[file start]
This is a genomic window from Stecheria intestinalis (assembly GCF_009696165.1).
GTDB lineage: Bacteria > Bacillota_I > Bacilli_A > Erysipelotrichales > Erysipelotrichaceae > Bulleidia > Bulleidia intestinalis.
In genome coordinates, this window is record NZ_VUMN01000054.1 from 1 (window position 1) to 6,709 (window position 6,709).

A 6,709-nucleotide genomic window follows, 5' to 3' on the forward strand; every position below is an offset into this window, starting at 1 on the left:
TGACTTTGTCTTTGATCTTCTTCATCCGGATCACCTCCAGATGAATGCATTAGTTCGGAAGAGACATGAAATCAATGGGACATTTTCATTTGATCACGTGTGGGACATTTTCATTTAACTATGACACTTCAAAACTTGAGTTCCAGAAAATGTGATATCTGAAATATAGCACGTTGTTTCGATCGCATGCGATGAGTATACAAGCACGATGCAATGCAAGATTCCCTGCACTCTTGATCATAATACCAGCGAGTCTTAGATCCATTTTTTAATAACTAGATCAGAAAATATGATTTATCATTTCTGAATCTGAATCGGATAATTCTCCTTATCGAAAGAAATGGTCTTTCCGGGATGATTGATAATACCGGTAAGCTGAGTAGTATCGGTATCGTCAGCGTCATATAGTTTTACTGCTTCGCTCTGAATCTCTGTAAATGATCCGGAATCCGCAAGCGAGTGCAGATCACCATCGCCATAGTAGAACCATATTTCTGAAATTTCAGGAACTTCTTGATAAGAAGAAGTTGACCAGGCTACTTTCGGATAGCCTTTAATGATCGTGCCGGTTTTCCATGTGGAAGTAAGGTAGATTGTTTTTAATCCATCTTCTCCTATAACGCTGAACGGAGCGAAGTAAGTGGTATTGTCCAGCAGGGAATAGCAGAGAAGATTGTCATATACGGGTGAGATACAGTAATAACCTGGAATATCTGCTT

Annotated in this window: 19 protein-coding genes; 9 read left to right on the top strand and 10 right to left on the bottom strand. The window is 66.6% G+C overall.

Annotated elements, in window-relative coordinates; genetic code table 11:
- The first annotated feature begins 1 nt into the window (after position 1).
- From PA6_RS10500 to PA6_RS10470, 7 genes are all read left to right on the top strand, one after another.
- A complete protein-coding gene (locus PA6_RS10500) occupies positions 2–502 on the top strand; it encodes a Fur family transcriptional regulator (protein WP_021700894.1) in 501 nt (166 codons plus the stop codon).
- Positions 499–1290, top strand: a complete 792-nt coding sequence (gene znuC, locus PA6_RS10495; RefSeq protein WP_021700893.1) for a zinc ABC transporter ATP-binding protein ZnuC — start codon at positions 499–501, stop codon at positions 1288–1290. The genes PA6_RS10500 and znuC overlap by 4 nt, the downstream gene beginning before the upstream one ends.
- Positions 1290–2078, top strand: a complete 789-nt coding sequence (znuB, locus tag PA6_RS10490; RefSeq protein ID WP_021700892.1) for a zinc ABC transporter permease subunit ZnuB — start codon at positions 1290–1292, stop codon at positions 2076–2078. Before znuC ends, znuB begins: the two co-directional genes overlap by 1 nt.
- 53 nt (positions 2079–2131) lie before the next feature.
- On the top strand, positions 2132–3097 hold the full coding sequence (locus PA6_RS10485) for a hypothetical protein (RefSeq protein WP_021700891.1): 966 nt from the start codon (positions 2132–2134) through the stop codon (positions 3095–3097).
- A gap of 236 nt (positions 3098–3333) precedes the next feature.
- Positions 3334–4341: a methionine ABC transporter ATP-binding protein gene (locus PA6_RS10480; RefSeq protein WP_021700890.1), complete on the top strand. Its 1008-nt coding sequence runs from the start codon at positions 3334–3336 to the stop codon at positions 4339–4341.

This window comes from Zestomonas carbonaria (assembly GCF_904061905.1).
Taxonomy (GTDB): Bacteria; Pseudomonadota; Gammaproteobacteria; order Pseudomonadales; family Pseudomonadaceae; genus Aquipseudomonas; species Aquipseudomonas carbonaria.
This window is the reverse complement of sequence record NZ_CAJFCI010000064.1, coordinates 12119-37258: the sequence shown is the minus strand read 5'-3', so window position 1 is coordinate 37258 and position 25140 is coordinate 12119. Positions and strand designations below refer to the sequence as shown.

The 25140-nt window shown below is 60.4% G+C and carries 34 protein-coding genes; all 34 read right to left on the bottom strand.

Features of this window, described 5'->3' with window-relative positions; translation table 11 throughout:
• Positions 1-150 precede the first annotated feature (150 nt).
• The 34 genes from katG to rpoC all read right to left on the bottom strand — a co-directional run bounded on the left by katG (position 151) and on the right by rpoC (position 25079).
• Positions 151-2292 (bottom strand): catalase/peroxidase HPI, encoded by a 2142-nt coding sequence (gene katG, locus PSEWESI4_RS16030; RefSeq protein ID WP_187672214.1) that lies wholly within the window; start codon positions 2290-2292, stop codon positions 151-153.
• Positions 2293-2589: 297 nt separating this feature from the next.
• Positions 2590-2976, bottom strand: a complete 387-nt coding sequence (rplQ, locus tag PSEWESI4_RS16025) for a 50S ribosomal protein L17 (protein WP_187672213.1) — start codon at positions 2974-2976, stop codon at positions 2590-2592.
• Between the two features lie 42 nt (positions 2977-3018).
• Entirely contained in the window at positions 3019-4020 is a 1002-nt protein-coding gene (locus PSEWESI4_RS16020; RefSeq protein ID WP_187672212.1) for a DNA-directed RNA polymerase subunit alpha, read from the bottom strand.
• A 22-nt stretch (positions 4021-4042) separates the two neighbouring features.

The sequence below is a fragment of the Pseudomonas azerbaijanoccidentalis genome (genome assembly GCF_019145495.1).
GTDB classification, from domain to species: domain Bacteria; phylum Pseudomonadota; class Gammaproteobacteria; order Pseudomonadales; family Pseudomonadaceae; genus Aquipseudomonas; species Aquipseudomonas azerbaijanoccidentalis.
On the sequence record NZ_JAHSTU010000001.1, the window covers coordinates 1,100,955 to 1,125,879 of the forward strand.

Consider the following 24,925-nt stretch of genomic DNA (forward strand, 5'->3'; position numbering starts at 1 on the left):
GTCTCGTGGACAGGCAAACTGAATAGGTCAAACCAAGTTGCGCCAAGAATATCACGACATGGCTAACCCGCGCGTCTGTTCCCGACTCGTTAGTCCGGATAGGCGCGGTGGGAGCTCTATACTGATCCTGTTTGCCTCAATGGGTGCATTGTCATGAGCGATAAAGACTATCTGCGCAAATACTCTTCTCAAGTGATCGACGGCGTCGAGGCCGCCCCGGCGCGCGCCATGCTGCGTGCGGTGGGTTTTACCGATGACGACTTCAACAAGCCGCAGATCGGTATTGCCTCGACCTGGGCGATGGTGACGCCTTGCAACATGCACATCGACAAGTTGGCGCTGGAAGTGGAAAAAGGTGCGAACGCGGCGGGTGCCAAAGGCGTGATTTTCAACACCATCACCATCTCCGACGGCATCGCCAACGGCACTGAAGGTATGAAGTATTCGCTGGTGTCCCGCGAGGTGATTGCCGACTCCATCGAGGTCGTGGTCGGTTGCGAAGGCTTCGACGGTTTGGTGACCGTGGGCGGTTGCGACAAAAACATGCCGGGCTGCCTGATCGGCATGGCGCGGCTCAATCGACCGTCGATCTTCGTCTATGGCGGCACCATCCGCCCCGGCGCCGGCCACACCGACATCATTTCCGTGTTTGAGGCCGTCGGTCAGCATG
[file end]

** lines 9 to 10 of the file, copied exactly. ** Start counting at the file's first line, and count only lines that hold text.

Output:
- From PA6_RS10500 to PA6_RS10470, 7 genes are all read left to right on the top strand, one after another.
- A complete protein-coding gene (locus PA6_RS10500) occupies positions 2–502 on the top strand; it encodes a Fur family transcriptional regulator (protein WP_021700894.1) in 501 nt (166 codons plus the stop codon).